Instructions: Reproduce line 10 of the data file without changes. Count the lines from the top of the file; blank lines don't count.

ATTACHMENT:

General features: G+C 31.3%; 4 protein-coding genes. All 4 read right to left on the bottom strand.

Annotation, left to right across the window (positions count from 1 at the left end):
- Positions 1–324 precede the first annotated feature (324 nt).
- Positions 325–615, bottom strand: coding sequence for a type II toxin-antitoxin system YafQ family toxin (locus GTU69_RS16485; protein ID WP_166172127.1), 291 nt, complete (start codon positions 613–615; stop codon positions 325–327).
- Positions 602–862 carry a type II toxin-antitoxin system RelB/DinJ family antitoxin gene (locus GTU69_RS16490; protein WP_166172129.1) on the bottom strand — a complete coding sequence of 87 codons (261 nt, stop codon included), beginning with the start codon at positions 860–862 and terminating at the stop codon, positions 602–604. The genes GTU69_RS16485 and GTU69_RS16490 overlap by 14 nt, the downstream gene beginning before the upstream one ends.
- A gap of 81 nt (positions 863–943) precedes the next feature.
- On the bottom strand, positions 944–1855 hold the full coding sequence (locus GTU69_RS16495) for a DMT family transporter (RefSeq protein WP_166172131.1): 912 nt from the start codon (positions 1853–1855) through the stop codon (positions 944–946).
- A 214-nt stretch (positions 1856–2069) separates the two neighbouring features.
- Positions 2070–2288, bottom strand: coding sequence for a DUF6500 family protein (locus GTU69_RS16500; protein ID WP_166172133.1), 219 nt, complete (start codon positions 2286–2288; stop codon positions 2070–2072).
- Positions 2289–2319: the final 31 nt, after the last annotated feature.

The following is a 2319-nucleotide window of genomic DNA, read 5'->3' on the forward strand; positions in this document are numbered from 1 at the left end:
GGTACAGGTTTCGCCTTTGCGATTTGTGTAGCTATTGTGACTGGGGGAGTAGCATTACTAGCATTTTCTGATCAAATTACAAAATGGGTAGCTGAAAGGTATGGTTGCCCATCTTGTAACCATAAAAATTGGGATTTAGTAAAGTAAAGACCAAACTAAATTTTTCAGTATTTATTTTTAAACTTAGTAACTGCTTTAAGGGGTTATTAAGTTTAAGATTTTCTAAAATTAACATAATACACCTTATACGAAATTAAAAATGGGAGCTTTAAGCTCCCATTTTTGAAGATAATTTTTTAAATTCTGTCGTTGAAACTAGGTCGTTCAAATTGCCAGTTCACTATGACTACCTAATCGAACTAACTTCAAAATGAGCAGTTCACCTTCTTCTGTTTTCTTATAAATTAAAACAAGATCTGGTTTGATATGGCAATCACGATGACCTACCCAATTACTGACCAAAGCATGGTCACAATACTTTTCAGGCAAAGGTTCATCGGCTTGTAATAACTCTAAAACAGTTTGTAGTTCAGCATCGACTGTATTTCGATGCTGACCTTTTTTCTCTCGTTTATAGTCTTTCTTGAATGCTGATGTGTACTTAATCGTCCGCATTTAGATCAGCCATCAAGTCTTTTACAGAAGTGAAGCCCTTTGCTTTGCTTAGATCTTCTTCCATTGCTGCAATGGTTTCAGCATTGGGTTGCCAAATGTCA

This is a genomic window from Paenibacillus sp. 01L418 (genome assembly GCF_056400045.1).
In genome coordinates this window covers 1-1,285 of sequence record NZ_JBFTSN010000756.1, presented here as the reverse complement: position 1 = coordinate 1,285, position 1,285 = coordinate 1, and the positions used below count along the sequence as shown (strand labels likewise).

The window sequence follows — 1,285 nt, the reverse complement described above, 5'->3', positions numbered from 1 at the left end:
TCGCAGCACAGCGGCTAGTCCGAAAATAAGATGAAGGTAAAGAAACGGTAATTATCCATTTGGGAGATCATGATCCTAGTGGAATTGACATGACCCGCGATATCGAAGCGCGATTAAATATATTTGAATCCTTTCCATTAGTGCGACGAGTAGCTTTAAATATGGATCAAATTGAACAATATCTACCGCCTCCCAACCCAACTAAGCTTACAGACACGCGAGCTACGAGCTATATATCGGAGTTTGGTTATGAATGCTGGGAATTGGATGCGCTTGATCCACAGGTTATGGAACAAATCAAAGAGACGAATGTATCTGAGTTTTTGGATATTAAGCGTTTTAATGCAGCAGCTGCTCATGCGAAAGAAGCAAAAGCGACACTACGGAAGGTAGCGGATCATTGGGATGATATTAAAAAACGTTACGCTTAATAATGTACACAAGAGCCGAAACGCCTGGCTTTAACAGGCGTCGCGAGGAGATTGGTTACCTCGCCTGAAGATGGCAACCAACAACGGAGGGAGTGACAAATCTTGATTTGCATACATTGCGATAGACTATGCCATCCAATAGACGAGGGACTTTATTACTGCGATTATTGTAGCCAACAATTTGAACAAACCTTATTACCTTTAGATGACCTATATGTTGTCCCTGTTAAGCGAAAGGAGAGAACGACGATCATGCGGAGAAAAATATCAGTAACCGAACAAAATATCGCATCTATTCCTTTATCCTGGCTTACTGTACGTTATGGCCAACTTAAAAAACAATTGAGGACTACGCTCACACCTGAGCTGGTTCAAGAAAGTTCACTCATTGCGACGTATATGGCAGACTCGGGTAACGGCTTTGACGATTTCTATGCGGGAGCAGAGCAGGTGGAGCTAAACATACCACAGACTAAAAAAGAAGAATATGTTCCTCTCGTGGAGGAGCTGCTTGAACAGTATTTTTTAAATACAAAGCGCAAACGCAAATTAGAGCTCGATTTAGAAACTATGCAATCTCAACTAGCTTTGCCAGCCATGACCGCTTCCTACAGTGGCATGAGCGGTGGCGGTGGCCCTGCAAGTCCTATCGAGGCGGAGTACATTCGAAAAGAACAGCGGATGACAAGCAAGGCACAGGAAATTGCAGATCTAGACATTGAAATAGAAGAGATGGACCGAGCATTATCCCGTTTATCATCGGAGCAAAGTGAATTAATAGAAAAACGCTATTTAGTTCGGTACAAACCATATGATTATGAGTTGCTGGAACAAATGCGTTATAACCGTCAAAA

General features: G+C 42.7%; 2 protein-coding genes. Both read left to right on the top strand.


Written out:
- Positions 2289–2319: the final 31 nt, after the last annotated feature.